Throughout the movie, Naru is just casually picking up weapons (which should automatically set off the alarms that she’s a threat), attacking the Predator, attacking a group of French colonists in a violently athletic showcase, setting traps, etc. Yet, the movie is so committed to its subtext that it waits too long to smarten the Predator up and have it do battle with Naru. Yes, thematic storytelling is important, but you also want your lead antagonist to pick up on what’s going on quickly, which will inevitably raise the stakes. There’s also a critical moment where the Predator doesn’t even seem to realize how their own tech works. Not very becoming of an intergalactic hunter.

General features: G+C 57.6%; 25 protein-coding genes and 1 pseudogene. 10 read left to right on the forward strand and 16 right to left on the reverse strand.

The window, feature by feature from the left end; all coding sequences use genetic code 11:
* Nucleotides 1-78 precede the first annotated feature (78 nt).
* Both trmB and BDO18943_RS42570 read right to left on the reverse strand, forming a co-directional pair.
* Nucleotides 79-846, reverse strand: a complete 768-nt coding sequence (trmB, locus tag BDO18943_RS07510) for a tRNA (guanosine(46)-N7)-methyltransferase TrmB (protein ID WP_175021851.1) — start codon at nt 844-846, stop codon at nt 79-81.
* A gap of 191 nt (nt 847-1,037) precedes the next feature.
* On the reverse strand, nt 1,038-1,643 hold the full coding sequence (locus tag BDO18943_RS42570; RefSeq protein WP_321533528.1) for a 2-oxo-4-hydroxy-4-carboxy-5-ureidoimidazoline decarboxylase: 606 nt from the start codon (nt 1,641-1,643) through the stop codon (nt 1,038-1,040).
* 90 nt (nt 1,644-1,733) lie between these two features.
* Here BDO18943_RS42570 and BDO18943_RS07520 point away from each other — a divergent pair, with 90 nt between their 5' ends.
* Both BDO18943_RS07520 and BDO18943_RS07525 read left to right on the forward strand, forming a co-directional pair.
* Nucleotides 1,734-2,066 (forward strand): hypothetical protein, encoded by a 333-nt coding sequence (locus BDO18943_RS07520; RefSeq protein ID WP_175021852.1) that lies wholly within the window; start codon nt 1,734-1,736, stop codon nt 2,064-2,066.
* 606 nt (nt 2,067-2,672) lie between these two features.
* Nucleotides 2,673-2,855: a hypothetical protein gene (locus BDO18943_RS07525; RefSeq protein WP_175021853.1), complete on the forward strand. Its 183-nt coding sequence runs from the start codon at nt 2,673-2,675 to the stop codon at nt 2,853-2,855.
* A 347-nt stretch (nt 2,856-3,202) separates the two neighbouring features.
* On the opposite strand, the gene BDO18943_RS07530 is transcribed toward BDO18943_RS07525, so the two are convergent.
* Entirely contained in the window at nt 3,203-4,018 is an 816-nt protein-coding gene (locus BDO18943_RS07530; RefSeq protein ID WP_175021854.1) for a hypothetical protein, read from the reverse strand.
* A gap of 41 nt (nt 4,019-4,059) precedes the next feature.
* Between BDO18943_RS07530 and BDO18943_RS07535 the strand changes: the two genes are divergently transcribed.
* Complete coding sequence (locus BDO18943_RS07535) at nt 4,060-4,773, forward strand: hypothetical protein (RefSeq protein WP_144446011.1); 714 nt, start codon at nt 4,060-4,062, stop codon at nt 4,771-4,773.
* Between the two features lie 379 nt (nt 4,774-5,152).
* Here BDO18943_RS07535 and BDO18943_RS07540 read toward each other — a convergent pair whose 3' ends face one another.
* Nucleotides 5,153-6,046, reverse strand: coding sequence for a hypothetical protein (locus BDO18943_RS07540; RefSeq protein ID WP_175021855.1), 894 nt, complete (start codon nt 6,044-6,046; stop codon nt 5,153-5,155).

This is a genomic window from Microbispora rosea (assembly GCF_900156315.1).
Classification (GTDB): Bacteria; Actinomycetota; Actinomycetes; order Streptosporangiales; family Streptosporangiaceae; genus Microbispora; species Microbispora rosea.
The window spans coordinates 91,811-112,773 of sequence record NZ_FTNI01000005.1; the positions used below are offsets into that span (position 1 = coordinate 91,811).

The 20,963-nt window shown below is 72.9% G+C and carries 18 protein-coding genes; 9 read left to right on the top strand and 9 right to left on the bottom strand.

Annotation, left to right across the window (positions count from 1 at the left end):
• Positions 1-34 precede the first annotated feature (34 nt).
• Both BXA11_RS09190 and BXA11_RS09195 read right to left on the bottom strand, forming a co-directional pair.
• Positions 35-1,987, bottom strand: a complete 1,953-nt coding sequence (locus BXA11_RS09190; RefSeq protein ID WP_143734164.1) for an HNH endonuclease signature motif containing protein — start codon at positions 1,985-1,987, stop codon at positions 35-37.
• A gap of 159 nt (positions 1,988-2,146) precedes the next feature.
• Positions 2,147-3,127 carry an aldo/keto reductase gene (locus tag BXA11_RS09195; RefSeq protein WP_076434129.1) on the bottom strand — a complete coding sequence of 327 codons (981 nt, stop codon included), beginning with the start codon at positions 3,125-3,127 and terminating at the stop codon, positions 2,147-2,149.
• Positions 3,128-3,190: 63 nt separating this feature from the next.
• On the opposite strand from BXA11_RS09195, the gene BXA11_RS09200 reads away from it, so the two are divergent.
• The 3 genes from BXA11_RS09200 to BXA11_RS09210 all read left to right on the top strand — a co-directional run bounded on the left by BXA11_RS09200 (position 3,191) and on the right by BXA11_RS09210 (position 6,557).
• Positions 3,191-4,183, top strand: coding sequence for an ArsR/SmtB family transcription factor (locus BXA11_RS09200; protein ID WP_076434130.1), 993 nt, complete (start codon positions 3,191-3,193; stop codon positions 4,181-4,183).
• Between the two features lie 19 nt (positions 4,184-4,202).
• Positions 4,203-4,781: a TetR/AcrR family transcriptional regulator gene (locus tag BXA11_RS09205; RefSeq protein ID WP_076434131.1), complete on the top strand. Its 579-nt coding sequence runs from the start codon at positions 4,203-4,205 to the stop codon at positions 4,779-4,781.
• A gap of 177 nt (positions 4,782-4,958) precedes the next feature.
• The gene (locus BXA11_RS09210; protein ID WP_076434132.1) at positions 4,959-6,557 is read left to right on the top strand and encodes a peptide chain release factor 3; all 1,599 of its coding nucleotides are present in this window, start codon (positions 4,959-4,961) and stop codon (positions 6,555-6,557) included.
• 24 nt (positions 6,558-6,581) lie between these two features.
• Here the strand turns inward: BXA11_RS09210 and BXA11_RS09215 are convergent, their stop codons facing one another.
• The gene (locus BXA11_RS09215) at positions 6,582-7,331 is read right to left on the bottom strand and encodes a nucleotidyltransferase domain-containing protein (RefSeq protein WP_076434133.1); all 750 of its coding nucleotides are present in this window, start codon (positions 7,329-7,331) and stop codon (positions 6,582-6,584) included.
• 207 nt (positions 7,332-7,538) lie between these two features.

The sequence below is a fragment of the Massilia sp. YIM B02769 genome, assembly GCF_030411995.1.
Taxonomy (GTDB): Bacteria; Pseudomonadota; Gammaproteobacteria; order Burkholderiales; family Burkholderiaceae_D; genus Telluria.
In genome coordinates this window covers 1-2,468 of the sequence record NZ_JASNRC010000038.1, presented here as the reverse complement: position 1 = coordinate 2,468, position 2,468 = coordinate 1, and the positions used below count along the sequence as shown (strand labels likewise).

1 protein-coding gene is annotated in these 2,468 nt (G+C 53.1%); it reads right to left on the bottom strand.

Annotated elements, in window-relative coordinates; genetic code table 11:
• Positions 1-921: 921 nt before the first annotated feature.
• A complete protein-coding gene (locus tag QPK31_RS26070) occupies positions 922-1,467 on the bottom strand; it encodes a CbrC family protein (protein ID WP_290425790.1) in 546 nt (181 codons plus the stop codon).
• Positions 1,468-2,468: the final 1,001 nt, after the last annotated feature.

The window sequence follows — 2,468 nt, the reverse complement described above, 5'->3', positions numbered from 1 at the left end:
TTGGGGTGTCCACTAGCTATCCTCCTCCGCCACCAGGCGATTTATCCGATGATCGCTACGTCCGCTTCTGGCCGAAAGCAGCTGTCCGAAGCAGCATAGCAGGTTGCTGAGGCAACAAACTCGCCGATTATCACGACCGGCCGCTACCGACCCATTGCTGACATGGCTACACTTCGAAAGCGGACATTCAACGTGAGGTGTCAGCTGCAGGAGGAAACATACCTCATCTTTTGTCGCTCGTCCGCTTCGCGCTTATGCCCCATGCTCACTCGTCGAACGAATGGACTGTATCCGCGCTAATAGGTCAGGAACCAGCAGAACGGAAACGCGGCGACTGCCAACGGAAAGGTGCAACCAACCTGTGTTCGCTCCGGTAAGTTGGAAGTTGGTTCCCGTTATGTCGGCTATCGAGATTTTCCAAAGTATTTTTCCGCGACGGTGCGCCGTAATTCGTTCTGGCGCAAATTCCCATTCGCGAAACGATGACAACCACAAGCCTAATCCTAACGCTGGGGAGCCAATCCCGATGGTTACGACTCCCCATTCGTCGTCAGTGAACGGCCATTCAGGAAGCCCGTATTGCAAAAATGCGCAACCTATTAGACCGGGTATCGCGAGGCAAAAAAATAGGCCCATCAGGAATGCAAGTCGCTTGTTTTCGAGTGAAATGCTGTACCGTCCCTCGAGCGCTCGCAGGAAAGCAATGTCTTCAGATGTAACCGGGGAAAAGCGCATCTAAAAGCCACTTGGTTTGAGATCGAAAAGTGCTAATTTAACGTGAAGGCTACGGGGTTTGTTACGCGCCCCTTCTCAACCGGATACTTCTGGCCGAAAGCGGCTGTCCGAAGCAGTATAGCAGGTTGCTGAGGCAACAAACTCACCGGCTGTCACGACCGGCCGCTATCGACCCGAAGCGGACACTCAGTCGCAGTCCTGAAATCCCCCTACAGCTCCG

As the story concludes, Prey ultimately establishes itself as a film that redeems past missteps. Despite its warts, the film’s propensity to engage and excite the audience after years of misses in the franchise is a victory in itself. If nothing else, Trachtenberg (10 Cloverfield Lane) has shown a knack for slow-burn genre flicks that are great mood pieces for anyone craving a thriller. It’s a movie that finally puts a withered franchise back into a positive light for moviegoers, opening the door for future installments to be met with excitement. This won’t be the last Predator movie, that much we can guarantee. But thankfully, we have a template for future movies to use as a point of reference. But 20th Century Studios need not just copy and paste what worked here. Prey is familiar but fresh. That’s the technique you need for the next hunt.